• I stopped waiting for the “right” humanitarian photography job to come my way, and I reached out and asked “Is there someone out there who could use my photography to help promote the cause of justice and hope and restoration in your business/mission?” I didn’t go with a group or organization. I reached out, and the Fila’s answered. This was all completely new to me. I knew I didn’t want to go about fundraising for the trip the way I have in the past (sending letters asking for donations). So I researched online how to do crowd funding. I set up an Indiegogo campaign and used my own fine art photography as “perks” or gifts for donations. I am sure I didn’t set it up the “right” way, or make the most cutting edge posts or pleas for funds, but people responded from all over the map. Literally. The first donor was someone I have yet to even meet. She saw my post on a Facebook group all about following dreams and making them happen. So she helped make mine happen. Working out details and childcare and more details wasn’t easy or fun. My mom gave towards this campaign more than anyone… with money and time and energy. She came to stay at the house to help get the kids to school and beyond. And when I got to India and for the first time was able to blend my passion for social justice and women’s rights, cross cultural interaction, and travel with my skill/profession of photography, I sat back and just cried. THIS is who I was made to me, what I was made to do. I told someone, “For the first time in over a decade, I feel like I am operating on ALL cylinders.” What a gift that trip was… to ME.

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  • I took the girls on another L O N G road trip adventure. And fulfilled another lifelong dream of mine. This time, we went north… very, very north. We packed up the van, and started driving to northeast Canada. We picked up my mom in Boston and spent 12 days on the road, touring Prince Edward Island… the place of so many of my 11 year old dreams. Then we drove on to Nova Scotia and literally drove to the end of the road, as far northeast as you could go, and landed in the magical world of Meat Cove. The road trip was fraught with lots of bickering and fighting. It was exhausting and painful at times. I probably pushed too much. The van had tire and engine issues. Looking back, I wouldn’t have NOT gone on the trip… I would have just tweaked a few things. My girls may not appreciate it fully yet, but they spent a week in the land of Lucy Maud Montgomery. This was and will continue to be a dream fulfilled on so many fronts.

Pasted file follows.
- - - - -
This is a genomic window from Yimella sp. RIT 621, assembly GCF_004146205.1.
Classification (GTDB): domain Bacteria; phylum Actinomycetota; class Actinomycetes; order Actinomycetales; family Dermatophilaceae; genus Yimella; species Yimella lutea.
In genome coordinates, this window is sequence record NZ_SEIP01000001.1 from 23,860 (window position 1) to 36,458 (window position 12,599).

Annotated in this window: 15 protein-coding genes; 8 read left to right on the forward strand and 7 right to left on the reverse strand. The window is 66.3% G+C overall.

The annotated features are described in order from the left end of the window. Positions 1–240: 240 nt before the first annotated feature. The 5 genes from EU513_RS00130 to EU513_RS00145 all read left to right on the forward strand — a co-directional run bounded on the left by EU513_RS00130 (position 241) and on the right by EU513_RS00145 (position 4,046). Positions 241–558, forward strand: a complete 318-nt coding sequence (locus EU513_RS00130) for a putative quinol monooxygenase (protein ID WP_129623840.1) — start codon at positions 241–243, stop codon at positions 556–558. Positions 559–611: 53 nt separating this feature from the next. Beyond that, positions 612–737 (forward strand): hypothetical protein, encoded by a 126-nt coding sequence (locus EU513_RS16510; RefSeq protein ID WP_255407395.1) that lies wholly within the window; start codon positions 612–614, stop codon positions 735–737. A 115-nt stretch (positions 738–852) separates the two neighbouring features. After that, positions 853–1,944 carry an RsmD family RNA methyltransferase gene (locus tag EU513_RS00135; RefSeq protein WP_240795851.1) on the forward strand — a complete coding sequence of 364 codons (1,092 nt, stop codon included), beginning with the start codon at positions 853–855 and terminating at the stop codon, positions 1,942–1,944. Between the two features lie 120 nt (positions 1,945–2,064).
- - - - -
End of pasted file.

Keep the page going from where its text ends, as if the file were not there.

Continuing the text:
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  • After a very painful, dark, depressing few weeks in August with a broken down van (but hey, that van went out in a blaze of glory after having driven us to the end of the road in north america!)… I realized I was deeply unhappy being a primarily stay-at-home mom. I know it sounds so pathetic to say that… and I have to fight off shame every time I express this feeling. I know even by having the choice or having the opportunity to gripe about it shows how affluent I really am. But the fact remains, I was the “old” Lynn, times 10. I wasn’t even being a good mom anymore, I was miserable and on the verge of an emotional breakdown. I sat across from my husband and said, ” I can’t do this. My calling is going to take me outside these four walls of the house. I have known who I am and what my purpose in life is, and I am not living it. I have to find a way to connect with my calling outside the home. Not in spite of the kids, but FOR THEIR SAKE as much as mine,” And thankfully, John was very supportive and encouraging.  This conversation led to me looking for a part-time job, updating my resume, reaching out to loads of connections I had made over the last 3-4 years of justice work on my own. The timing was perfect. I was able to see how even in the last 3-5 years, I had been connecting to my calling in the midst of childbearing, having babies and toddlers in the house and being more of a full time stay-at-home mom. Through this process, I was able to reconnect with a woman I had briefly met a few times at a mom’s group in Chevy Chase, MD. She was working for an organization called the Dalit Freedom Network. Now let me back up.. I want to record what I emailed people as my “dream job” kind of tongue in cheek as I assumed I would never really get my dream job: